A Beit Din cannot force anyone to get married. The marriage must be "the joint voluntary actions of the man and the woman."
A Jewish wedding is a ceremony rich with layers of halacha and spiritual meanings and traditions. At the core of traditional Jewish marriage is the constitutive act of a marital relationship – the Maase Kinyan (literally 'Act of Purchase'): The man gives the woman a wedding ring and says to his bride in front of two witnesses, 'Behold, you are consecrated unto me by this ring, according to the law of Moses and Israel.' The marriage is thus constituted by the woman‘s willing acceptance of the ring. Similarly, a divorce is concluded by the willing transmission of a Get (deed of divorce) by the husband to his wife and her willing acceptance of the Get.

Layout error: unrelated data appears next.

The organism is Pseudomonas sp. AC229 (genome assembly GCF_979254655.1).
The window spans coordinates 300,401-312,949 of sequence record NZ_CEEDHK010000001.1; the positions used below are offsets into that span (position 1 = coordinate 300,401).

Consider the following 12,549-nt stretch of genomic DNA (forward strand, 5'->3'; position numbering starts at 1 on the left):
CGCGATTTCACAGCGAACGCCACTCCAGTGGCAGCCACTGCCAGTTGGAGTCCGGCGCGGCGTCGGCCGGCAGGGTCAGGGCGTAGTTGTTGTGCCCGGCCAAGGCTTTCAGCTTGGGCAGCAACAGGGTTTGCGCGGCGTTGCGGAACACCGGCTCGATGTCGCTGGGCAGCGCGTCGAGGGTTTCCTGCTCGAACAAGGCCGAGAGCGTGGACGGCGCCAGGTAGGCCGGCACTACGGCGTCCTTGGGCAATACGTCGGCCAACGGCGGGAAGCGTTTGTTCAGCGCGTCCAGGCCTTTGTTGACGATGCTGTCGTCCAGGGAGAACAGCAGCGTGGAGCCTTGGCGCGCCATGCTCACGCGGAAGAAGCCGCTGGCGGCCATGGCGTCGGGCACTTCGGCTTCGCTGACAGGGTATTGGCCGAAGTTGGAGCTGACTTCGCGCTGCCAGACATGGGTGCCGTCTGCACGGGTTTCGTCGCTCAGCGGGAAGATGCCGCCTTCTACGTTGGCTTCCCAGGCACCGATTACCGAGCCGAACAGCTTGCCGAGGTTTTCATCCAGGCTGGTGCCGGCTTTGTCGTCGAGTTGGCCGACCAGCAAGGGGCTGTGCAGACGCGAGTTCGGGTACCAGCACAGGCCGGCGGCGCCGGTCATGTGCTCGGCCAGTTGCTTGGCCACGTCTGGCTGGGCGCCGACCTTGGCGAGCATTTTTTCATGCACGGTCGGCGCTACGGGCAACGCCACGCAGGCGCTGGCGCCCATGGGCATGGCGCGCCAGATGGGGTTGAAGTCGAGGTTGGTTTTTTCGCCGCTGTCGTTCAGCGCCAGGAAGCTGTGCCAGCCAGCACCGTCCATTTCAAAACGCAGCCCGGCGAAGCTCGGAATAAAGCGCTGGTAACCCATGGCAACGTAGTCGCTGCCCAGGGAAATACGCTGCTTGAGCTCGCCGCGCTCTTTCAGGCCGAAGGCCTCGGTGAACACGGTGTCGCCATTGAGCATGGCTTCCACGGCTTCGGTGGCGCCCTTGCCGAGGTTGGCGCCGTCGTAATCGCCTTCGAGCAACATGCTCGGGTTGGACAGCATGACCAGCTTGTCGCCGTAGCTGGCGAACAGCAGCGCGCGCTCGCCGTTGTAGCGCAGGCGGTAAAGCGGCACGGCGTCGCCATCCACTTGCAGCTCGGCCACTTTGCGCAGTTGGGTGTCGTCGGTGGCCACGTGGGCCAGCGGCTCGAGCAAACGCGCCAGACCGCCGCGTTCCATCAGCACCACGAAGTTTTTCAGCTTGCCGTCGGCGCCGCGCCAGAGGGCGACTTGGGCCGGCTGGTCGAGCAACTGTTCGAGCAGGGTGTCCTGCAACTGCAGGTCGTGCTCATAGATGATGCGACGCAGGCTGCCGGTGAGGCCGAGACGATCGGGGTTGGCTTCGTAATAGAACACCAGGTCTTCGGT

The validity of a marriage or a divorce depends entirely on the joint voluntary actions of the man and the woman. For this reason, the Batei Din adjudicates the validity of a marriages and divorces as questions of fact, but they cannot dissolve a marriage through an act of the court. Even in situations where a couple is under obligation to divorce because of some fault of one of the partners, all a Beit Din can do is order the husband to divorce his wife and impose sanctions on a party that refuses to cooperate. This is an important factor in the problem of the Agunah – a wife who is 'chained' to a husband who refuses to give her a divorce, even against the order of a Beit Din."
Miller, Akiva. (2014.) The Policing of Religious Marriage Prohibitions in Israel: Religion, State, and Information Technology, 31 J. Marshall J. Info. Tech. & Privacy L. 23